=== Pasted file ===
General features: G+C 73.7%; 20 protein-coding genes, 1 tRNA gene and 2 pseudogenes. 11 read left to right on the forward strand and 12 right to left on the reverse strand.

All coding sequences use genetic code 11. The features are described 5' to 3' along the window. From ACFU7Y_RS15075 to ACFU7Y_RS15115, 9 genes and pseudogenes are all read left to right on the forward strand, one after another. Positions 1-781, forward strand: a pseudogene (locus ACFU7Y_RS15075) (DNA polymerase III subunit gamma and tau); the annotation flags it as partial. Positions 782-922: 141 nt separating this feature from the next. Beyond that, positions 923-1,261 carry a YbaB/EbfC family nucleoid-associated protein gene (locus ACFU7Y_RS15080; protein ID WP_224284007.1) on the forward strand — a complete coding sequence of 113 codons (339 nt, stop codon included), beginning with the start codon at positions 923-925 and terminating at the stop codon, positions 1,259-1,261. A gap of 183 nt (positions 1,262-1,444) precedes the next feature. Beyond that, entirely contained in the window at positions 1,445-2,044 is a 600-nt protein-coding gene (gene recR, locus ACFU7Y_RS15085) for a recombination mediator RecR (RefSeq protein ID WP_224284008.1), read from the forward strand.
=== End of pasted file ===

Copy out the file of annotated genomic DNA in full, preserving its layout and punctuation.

General features: G+C 73.7%; 20 protein-coding genes, 1 tRNA gene and 2 pseudogenes. 11 read left to right on the forward strand and 12 right to left on the reverse strand.

All coding sequences use genetic code 11. The features are described 5' to 3' along the window. From ACFU7Y_RS15075 to ACFU7Y_RS15115, 9 genes and pseudogenes are all read left to right on the forward strand, one after another. Positions 1-781, forward strand: a pseudogene (locus ACFU7Y_RS15075) (DNA polymerase III subunit gamma and tau); the annotation flags it as partial. Positions 782-922: 141 nt separating this feature from the next. Beyond that, positions 923-1,261 carry a YbaB/EbfC family nucleoid-associated protein gene (locus ACFU7Y_RS15080; protein ID WP_224284007.1) on the forward strand — a complete coding sequence of 113 codons (339 nt, stop codon included), beginning with the start codon at positions 923-925 and terminating at the stop codon, positions 1,259-1,261. A gap of 183 nt (positions 1,262-1,444) precedes the next feature. Beyond that, entirely contained in the window at positions 1,445-2,044 is a 600-nt protein-coding gene (gene recR, locus ACFU7Y_RS15085) for a recombination mediator RecR (RefSeq protein ID WP_224284008.1), read from the forward strand.